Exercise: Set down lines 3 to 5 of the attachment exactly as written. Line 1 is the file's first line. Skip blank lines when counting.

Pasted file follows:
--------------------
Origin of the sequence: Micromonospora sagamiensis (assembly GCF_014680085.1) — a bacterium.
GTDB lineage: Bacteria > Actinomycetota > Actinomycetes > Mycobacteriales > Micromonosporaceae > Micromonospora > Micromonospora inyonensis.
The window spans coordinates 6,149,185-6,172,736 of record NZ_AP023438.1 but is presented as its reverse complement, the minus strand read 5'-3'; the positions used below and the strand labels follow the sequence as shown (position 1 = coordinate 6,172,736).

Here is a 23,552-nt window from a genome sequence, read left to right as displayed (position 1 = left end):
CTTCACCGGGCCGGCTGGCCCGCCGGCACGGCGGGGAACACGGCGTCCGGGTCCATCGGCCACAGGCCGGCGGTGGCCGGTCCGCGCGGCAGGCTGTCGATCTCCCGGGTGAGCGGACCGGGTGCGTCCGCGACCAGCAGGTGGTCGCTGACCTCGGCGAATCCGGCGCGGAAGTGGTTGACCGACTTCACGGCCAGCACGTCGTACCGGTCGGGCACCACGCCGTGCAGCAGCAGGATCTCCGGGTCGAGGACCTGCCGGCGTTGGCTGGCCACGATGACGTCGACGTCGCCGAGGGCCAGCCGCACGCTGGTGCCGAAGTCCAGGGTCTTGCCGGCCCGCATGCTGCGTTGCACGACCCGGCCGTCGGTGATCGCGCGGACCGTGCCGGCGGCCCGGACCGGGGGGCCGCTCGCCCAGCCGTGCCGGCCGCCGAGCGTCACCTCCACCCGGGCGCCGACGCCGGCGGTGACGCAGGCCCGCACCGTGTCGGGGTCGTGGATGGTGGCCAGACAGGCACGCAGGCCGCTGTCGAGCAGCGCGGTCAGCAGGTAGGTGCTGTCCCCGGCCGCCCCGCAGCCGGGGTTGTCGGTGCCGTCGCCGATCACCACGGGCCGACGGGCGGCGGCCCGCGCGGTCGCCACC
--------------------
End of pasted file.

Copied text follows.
The window spans coordinates 6,149,185-6,172,736 of record NZ_AP023438.1 but is presented as its reverse complement, the minus strand read 5'-3'; the positions used below and the strand labels follow the sequence as shown (position 1 = coordinate 6,172,736).

Here is a 23,552-nt window from a genome sequence, read left to right as displayed (position 1 = left end):
CTTCACCGGGCCGGCTGGCCCGCCGGCACGGCGGGGAACACGGCGTCCGGGTCCATCGGCCACAGGCCGGCGGTGGCCGGTCCGCGCGGCAGGCTGTCGATCTCCCGGGTGAGCGGACCGGGTGCGTCCGCGACCAGCAGGTGGTCGCTGACCTCGGCGAATCCGGCGCGGAAGTGGTTGACCGACTTCACGGCCAGCACGTCGTACCGGTCGGGCACCACGCCGTGCAGCAGCAGGATCTCCGGGTCGAGGACCTGCCGGCGTTGGCTGGCCACGATGACGTCGACGTCGCCGAGGGCCAGCCGCACGCTGGTGCCGAAGTCCAGGGTCTTGCCGGCCCGCATGCTGCGTTGCACGACCCGGCCGTCGGTGATCGCGCGGACCGTGCCGGCGGCCCGGACCGGGGGGCCGCTCGCCCAGCCGTGCCGGCCGCCGAGCGTCACCTCCACCCGGGCGCCGACGCCGGCGGTGACGCAGGCCCGCACCGTGTCGGGGTCGTGGATGGTGGCCAGACAGGCACGCAGGCCGCTGTCGAGCAGCGCGGTCAGCAGGTAGGTGCTGTCCCCGGCCGCCCCGCAGCCGGGGTTGTCGGTGCCGTCGCCGATCACCACGGGCCGACGGGCGGCGGCCCGCGCGGTCGCCACC